by Danny Wade
new exhibit is on display at the Humboldt History Museum in downtown Humboldt. The exhibit, with African roots of Hoodoo and its folklore, will run through mid-January.
Museum curator Trey Lynch is thrilled to have the exhibit for people to see. Lynch said to check the museum’s Facebook page for dates and times the exhibit will be available to view.
Tony Kail is a local cultural anthropologist and has spent years and years researching and putting together historical chronicles and artifacts of Hoodoo. Kail said Hoodoo at one time had a strong presence in Shelby County that spread throughout West Tennessee, including Gibson County and Humboldt.
“The basic beginnings came when slaves were brought to Shelby County,” Kail said of how Hoodoo was introduced to the area. “The slaves’ health care was very poor. So typically, there was a healer or someone with knowledge of healing. They knew which roots and plants to use.”
Kail said the healers were called Root Workers and Spiritual Workers, and administered Hoodoo to the people. Another name was conjurors but they were different, according to Kail. Conjurors would do good, but they could also do harm.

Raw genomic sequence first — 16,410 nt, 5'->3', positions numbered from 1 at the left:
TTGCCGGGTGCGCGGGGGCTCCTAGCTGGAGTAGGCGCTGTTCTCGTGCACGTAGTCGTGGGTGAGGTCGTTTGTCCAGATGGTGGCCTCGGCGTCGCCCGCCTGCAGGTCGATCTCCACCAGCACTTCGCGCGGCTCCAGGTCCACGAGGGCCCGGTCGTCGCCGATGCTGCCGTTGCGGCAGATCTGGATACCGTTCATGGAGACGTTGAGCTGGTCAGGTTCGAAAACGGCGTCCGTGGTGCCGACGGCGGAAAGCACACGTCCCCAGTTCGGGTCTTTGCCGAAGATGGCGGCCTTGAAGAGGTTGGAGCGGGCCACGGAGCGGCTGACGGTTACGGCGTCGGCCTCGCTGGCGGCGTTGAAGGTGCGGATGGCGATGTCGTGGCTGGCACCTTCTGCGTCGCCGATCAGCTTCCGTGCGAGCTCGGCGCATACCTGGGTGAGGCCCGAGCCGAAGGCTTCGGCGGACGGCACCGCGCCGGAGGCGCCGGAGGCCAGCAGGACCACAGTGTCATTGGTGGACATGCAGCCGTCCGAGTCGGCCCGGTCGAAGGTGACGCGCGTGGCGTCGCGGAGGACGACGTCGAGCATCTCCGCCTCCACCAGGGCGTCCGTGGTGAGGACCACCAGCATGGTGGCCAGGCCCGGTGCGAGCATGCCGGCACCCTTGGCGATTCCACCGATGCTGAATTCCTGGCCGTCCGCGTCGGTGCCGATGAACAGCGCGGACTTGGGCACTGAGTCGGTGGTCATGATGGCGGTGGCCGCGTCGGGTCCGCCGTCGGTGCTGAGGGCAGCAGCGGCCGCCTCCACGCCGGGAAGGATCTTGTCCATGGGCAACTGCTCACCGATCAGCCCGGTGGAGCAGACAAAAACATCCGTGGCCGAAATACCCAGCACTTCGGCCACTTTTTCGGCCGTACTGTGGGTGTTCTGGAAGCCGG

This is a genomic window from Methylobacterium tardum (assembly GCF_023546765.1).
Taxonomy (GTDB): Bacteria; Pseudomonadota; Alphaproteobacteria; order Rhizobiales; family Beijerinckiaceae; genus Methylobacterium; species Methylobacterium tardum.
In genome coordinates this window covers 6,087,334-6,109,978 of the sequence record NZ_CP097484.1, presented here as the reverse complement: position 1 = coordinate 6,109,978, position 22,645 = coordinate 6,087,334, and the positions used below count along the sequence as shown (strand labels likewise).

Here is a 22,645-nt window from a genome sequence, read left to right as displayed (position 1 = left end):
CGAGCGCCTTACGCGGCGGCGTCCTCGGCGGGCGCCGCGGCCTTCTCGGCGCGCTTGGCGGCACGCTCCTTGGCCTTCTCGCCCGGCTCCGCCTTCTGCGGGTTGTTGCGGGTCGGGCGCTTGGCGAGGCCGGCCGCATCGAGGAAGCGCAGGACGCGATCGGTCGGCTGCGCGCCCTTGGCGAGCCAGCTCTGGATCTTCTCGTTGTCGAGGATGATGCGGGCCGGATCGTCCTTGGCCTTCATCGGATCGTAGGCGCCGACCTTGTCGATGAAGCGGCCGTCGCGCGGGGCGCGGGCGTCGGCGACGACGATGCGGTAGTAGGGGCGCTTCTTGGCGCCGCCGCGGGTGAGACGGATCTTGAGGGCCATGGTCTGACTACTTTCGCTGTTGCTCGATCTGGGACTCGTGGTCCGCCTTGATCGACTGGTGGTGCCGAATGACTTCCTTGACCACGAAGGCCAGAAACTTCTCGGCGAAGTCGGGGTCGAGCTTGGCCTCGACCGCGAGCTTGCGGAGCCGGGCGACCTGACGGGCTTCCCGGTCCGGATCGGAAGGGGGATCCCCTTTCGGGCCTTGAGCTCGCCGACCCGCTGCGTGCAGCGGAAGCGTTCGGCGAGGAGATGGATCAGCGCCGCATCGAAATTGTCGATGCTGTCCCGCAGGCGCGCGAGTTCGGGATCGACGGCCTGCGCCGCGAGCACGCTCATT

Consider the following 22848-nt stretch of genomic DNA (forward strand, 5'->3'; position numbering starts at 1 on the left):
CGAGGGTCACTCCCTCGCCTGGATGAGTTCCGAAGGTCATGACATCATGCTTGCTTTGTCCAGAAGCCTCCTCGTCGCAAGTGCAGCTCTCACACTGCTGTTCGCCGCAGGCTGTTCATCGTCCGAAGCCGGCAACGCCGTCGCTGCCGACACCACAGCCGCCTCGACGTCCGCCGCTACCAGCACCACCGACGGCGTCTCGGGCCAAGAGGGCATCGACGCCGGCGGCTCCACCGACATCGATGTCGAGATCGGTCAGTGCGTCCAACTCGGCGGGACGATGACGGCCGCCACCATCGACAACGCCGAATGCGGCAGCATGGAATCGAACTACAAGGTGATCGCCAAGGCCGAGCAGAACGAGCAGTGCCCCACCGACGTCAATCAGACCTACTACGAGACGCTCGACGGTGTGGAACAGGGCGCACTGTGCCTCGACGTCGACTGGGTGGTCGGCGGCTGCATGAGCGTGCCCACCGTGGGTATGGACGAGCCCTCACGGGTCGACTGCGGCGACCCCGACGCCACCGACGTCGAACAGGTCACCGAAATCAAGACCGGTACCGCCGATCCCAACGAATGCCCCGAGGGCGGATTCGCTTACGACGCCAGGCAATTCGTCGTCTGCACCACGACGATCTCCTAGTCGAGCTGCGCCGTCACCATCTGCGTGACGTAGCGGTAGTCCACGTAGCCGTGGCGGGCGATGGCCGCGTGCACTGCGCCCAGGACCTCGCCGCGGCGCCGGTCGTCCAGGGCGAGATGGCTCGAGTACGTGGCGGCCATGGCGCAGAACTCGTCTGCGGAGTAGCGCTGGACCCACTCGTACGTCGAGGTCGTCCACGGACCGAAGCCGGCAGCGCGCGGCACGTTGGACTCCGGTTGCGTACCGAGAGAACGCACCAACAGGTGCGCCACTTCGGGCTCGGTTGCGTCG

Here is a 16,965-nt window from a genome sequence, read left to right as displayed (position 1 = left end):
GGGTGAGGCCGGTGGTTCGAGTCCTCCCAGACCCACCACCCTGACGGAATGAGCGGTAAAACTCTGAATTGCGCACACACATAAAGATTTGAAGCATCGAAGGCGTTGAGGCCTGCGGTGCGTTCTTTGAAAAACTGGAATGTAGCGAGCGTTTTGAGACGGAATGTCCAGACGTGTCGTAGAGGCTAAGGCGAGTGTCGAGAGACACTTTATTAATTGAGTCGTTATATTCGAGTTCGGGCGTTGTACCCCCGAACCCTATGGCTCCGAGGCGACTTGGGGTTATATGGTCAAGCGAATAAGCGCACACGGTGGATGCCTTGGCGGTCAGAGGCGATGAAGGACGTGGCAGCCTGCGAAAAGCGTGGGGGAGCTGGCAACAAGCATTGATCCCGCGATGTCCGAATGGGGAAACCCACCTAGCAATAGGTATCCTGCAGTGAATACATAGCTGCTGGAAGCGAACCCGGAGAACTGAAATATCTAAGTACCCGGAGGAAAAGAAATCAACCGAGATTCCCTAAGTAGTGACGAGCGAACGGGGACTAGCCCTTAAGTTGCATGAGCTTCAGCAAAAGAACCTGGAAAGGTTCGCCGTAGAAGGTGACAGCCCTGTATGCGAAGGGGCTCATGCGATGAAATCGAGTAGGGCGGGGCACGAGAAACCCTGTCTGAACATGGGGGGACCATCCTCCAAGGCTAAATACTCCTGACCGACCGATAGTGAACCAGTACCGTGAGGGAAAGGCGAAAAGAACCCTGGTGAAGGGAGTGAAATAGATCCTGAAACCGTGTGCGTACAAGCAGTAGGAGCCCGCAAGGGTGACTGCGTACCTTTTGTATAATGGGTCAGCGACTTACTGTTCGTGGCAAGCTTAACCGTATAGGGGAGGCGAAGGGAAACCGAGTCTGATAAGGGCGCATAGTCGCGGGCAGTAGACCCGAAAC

The exhibit will have history of some of those responsible for bringing this healing and African spiritualism to West Tennessee as well as artifacts used in the healing process. There are approximately 100 pieces included in the exhibit.
Through his research, the first finding in Memphis of the use of roots was in the late 1800s. There is evidence that slaves were using tree bark for healing. But it was not until the 1930s and 1940s when it became more prominent in Memphis. At the time, many thought Memphis was becoming a mini New Orleans. Newspaper articles spoke of people stealing babies and Voodoo, which Kail said is very different from Hoodoo.
Even today, Kail said there are versions of Hoodoo still being practiced locally.
There will be a reception soon at the museum, officially opening the exhibit. Kail will be on hand to make a presentation of the history of Hoodoo. The date of the reception has yet been determined but could be the week after Thanksgiving. Check their Facebook page for details.
The Humboldt History Museum’s Hoodoo exhibit is one of many ways to see how African spiritual culture has played a role in molding today’s American culture.
For more information about the exhibit’s dates and times, or to schedule a group showing, call Curator Lynch at 731-618-1406